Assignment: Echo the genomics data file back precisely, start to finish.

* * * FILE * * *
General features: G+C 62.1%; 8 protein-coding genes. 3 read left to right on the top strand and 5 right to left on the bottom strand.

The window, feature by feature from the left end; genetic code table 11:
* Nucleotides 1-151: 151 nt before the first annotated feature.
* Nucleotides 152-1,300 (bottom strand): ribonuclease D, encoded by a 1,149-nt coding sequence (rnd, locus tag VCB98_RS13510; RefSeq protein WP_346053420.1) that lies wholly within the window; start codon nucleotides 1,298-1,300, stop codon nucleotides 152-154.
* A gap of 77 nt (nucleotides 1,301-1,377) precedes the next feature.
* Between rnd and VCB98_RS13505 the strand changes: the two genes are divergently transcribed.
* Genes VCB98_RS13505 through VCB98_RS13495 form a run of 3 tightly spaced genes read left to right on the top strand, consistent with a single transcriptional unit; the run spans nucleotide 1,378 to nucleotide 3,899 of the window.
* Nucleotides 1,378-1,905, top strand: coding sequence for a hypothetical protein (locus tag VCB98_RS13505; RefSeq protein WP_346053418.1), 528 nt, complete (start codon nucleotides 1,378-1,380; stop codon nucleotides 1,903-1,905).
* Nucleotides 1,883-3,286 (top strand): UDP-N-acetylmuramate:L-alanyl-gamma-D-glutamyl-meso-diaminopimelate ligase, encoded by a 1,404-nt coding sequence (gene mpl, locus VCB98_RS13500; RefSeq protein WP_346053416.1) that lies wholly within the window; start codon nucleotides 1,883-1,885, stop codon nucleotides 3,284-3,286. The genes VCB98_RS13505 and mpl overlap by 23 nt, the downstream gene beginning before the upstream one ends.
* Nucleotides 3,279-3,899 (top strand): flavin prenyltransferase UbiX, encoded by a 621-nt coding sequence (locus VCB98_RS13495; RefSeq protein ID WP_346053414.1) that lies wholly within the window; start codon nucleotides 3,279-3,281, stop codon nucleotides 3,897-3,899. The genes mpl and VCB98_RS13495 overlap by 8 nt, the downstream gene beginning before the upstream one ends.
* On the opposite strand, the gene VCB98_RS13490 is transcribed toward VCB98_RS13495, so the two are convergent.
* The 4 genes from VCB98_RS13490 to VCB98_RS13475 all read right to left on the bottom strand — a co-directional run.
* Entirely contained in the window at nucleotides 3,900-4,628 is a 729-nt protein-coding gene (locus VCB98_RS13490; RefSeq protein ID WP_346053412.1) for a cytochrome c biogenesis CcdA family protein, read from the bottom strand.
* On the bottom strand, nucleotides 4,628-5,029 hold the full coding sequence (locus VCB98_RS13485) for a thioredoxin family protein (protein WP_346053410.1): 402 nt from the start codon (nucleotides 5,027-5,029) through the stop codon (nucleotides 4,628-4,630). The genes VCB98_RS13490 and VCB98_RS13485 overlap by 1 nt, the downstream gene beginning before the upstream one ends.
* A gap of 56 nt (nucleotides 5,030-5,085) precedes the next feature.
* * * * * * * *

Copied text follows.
General features: G+C 62.1%; 8 protein-coding genes. 3 read left to right on the top strand and 5 right to left on the bottom strand.

The window, feature by feature from the left end; genetic code table 11:
* Nucleotides 1-151: 151 nt before the first annotated feature.
* Nucleotides 152-1,300 (bottom strand): ribonuclease D, encoded by a 1,149-nt coding sequence (rnd, locus tag VCB98_RS13510; RefSeq protein WP_346053420.1) that lies wholly within the window; start codon nucleotides 1,298-1,300, stop codon nucleotides 152-154.
* A gap of 77 nt (nucleotides 1,301-1,377) precedes the next feature.
* Between rnd and VCB98_RS13505 the strand changes: the two genes are divergently transcribed.
* Genes VCB98_RS13505 through VCB98_RS13495 form a run of 3 tightly spaced genes read left to right on the top strand, consistent with a single transcriptional unit; the run spans nucleotide 1,378 to nucleotide 3,899 of the window.
* Nucleotides 1,378-1,905, top strand: coding sequence for a hypothetical protein (locus tag VCB98_RS13505; RefSeq protein WP_346053418.1), 528 nt, complete (start codon nucleotides 1,378-1,380; stop codon nucleotides 1,903-1,905).
* Nucleotides 1,883-3,286 (top strand): UDP-N-acetylmuramate:L-alanyl-gamma-D-glutamyl-meso-diaminopimelate ligase, encoded by a 1,404-nt coding sequence (gene mpl, locus VCB98_RS13500; RefSeq protein WP_346053416.1) that lies wholly within the window; start codon nucleotides 1,883-1,885, stop codon nucleotides 3,284-3,286. The genes VCB98_RS13505 and mpl overlap by 23 nt, the downstream gene beginning before the upstream one ends.
* Nucleotides 3,279-3,899 (top strand): flavin prenyltransferase UbiX, encoded by a 621-nt coding sequence (locus VCB98_RS13495; RefSeq protein ID WP_346053414.1) that lies wholly within the window; start codon nucleotides 3,279-3,281, stop codon nucleotides 3,897-3,899. The genes mpl and VCB98_RS13495 overlap by 8 nt, the downstream gene beginning before the upstream one ends.
* On the opposite strand, the gene VCB98_RS13490 is transcribed toward VCB98_RS13495, so the two are convergent.
* The 4 genes from VCB98_RS13490 to VCB98_RS13475 all read right to left on the bottom strand — a co-directional run.
* Entirely contained in the window at nucleotides 3,900-4,628 is a 729-nt protein-coding gene (locus VCB98_RS13490; RefSeq protein ID WP_346053412.1) for a cytochrome c biogenesis CcdA family protein, read from the bottom strand.
* On the bottom strand, nucleotides 4,628-5,029 hold the full coding sequence (locus VCB98_RS13485) for a thioredoxin family protein (protein WP_346053410.1): 402 nt from the start codon (nucleotides 5,027-5,029) through the stop codon (nucleotides 4,628-4,630). The genes VCB98_RS13490 and VCB98_RS13485 overlap by 1 nt, the downstream gene beginning before the upstream one ends.
* A gap of 56 nt (nucleotides 5,030-5,085) precedes the next feature.